Ivy Ross doesn’t enjoy the same name recognition or cachet as Apple’s Chief Design Officer, Jonathan Ive. But one could strongly argue Ross – not her Cupertino counterpart – is more likely to be remembered as the more influential figure in shaping human interaction with cloud-enhanced technologies as the digital landscape veers toward voice-activated interactivity. As Head of Design for Google Hardware, Ross spearheads the tech giant’s charge into consumer products, injecting the world’s most powerful information technology company with a shot of tactility and emotion identifiably warmer and more human than ever before, yet still undeniably “Googley”.
The perpetual exploration of online technologies and cloud services continues to percolate from Mountain View, but it’s under Ross’s guidance the company’s hardware has finally calcified a family of products with a cohesive aesthetic and tactile style. Warm(er) and friendly(ier), this new Google wants a literal place in your home, with designs representing this intention. Just as the company’s search page presents users with a minimalistic point of entry, embellished only by the company’s multicolored logo (or Google Doodles), the latest family of consumer products represents a similar physical manifestation of a friendly entrypoint – products delivering the same interactive simplicity with an undercurrent of playfulness that has defined Google’s search identity.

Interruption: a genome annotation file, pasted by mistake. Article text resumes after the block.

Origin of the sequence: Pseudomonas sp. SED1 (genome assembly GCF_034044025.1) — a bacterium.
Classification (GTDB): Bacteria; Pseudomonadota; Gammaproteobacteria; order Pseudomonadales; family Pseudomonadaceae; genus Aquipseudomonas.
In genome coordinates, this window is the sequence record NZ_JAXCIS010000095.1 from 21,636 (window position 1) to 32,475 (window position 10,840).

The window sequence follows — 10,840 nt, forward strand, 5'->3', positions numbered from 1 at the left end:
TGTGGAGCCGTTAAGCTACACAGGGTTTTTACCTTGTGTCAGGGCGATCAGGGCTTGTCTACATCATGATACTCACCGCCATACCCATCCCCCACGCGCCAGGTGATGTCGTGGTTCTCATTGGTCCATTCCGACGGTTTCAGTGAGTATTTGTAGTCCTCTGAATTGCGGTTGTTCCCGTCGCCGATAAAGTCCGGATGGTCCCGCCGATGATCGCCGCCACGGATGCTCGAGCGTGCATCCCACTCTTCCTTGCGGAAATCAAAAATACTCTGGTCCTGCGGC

Credit the multi-dimensional Ross for bringing an ebullient and passionate perspective serving an optimistic belief in design, one formed zig-zagging across various industries and companies, including Art.com, Gap, Disney Stores North America, Mattel, Calvin Klein, Coach, Liz Claiborne, Swatch Watch and Avon. It seems almost ironic someone with a career so varied turns out to be the deliverer of a cohesive design message – a second generation of consumer hardware products all merging toward a point of commonality previously unseen in previous iterations of Google products.
Ross spoke to us about what exactly makes this generation of Google consumer product still identifiably Google, but ever more accessible.
Google has established itself as an data technologies and app driven company, but it finally seems Google is focused on establishing its own identity in hardware. How would you characterize this newfound identity?
Human, optimistic, and bold. Google now has a fun element to it. Our optimism shows through with touches of colored buttons and little details we’ve added throughout to surprise. I think “bold” is also very much part of Google’s culture. We’re permitted moonshots, trying things and going for it.